When I was 19, I went on my first diet. I didn’t think I was thin enough and when my mom decided to go on a diet, I did too. Not that going on a diet or trying to lose weight is bad. In fact, there are many people that should for health reasons. Wanting to be healthy is a good thing and being at a healthy weight is important in order to live a healthy lifestyle. But going on a diet because you don’t think you are skinny enough or because you have a poor body image isn’t about health.

Is comparing ourselves to others a sin?

I really never thought about it that way until I decided I needed to write about this subject, which is truly an epidemic in our world and society.

Let’s look at what the Bible says about this topic – Galatians 1:10 says. “For am I now seeking the approval of man, or of God? Or am I trying to please man? If I were still trying to please man, I would not be a servant of Christ.”

Our body image is a direct result of others’ ideas of what is acceptable and what is not!

What about how God sees us?

God says we are fearfully and wonderfully made. So why don’t we accept it or believe it?

Before I went on to the Rev Well training, so many people spoke out about the concern that others would be in better shape on the retreat or that they needed to lose weight. This same pattern continued while we were at the retreat.

My brain really started to think about this more when I began hearing it, and I understood how they were feeling. But, at the same time, I had overcome those thoughts and I wanted others to have the confidence, through our God, that they could overcome as well. I wanted them to know that they didn’t need to feel “less than” because our God is so much bigger and loves us no matter what we look like. He created us…in His image! And that is everyone of us, not just a few of us.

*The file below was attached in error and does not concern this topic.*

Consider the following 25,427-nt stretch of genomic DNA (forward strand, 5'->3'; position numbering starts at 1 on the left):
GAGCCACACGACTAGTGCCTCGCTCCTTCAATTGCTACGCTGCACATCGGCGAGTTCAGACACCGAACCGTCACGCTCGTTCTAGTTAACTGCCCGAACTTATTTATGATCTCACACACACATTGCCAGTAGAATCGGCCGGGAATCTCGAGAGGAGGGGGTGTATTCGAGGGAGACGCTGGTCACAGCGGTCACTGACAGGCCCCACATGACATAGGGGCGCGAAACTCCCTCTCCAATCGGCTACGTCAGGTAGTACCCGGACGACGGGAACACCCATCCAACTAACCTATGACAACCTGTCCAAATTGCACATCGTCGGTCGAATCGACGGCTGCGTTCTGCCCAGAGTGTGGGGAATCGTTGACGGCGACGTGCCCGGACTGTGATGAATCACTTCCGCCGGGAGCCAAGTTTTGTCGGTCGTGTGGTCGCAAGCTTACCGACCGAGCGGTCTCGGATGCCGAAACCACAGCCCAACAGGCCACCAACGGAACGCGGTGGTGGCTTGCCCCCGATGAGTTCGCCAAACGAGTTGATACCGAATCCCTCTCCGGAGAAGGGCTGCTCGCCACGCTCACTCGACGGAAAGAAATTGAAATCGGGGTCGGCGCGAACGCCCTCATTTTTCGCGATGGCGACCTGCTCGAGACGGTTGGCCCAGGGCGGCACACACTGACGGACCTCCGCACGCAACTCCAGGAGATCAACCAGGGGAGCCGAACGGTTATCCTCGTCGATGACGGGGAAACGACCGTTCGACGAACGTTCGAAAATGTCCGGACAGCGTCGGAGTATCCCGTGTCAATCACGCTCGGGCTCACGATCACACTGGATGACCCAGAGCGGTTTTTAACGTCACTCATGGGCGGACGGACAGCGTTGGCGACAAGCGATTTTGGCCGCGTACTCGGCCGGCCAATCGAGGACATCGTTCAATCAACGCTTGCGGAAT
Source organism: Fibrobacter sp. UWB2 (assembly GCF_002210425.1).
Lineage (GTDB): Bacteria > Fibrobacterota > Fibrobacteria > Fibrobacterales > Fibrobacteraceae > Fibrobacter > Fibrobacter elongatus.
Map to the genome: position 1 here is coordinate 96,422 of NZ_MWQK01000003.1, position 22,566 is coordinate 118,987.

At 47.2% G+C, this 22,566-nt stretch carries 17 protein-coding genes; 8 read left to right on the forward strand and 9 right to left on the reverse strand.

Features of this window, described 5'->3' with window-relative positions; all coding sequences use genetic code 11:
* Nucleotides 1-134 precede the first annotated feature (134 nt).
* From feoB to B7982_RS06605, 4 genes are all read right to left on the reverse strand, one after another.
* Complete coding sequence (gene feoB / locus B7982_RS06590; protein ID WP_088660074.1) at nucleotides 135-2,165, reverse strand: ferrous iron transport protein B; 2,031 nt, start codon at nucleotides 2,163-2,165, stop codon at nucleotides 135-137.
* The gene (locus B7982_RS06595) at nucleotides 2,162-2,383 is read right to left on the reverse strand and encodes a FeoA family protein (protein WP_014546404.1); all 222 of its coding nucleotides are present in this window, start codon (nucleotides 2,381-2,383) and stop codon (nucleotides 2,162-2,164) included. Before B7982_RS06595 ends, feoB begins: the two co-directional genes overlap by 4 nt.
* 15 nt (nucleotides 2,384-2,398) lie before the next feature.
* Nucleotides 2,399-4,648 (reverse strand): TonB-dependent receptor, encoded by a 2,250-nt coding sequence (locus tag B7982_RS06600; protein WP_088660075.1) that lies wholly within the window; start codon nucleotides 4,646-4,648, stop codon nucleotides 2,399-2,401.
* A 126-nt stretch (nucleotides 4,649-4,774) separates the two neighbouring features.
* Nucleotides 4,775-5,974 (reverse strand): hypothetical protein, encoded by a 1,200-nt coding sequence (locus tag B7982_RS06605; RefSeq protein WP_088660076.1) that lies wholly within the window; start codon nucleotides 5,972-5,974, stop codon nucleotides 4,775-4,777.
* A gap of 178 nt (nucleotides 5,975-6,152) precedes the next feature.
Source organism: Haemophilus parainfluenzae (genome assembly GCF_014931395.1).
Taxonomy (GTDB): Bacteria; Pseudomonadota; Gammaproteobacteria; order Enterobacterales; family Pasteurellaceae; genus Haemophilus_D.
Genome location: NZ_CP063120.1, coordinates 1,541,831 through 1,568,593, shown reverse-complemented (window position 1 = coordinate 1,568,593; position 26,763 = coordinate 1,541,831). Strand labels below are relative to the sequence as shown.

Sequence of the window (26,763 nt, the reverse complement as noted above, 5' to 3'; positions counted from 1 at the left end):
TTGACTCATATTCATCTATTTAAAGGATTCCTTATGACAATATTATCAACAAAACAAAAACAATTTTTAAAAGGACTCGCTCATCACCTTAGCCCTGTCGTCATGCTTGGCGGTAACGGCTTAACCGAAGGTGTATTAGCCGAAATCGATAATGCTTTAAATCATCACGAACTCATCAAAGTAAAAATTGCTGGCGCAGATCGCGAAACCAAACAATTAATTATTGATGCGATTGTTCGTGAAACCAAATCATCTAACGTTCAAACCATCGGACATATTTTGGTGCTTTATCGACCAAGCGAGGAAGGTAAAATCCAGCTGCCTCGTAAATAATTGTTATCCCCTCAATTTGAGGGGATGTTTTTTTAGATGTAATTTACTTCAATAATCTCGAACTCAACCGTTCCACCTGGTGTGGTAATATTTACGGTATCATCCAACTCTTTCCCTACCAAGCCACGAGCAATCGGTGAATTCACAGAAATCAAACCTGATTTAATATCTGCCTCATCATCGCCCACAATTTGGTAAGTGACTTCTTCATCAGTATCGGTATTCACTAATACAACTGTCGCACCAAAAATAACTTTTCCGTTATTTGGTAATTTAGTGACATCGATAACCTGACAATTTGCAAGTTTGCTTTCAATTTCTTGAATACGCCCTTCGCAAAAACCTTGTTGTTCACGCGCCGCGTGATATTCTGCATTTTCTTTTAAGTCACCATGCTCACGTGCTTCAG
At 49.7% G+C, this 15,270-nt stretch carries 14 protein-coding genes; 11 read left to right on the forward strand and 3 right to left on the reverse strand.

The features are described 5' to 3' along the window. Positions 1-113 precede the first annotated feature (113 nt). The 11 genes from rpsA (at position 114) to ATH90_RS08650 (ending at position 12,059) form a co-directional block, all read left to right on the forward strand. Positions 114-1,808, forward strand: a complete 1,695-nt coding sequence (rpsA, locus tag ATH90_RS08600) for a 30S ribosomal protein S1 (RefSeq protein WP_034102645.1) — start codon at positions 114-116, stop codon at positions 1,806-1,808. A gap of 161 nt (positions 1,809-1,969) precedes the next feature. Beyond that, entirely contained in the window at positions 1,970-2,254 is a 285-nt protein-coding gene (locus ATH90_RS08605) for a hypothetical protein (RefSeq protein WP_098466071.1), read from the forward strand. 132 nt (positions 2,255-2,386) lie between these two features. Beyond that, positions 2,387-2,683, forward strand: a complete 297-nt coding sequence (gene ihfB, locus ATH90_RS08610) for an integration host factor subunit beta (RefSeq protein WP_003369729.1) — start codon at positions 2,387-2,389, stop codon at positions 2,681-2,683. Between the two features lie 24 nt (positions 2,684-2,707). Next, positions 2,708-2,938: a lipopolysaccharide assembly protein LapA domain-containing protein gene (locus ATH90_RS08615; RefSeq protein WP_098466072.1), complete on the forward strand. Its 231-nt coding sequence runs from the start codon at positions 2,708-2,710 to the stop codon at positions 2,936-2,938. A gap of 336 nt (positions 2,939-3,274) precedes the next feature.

Even those with bodies that do not function normally can be thankful for the body they do have, knowing they can also bring glory and pleasure to God with their bodies. This is something everyone can do. We were each created for His glory and His pleasure (Colossians 1:16). Our physical bodies are part of His plan for us, and a healthy body image sees the physical being as a gift from a loving God.

Having the shape of your dreams is not the ticket to happiness, but learning to love the skin you’re in will bring much more joy and contentment. Don’t believe the lies of the enemy that being beautiful in this world means you will have the best life. The same goes for money; often times people think, “If I just had this much money my life would be better.”

The bottom line is this; we must begin to change our thoughts about where true joy comes from and eliminate the negative thoughts. And we can’t do that without trusting God’s Word! It also doesn’t happen overnight. Living a healthy, happy lifestyle and applying change to our lives takes time. But remember, life is a marathon not a sprint.

It has taken me a lifetime to be more confident about what I look like and care less about what others think, and that only comes by doing the work, taking action, and giving it to God.

Make the choice to see yourself as wonderfully and beautifully made today, because you are!

Christina Grenga is the Founder of Grenga Health, a Faithitarian resource for Modern Christian Women that seek Christ centered wellness for weight management, pain, constipation and lack of energy. As a Faithitarian, she helps people understand the meaning of God -> Food -> Lifestyle. Faithitarian is a word God gave to her and He defined it as a lifestyle or belief that encompasses whole food and healthy living with faith at the core. www.grengahealth.com

If you need a little more help and guidance, you’re invited to my 10 Day Kick Start Program, The  Faith-Filled Detox.

 

Leave a Reply

Your email address will not be published. Required fields are marked *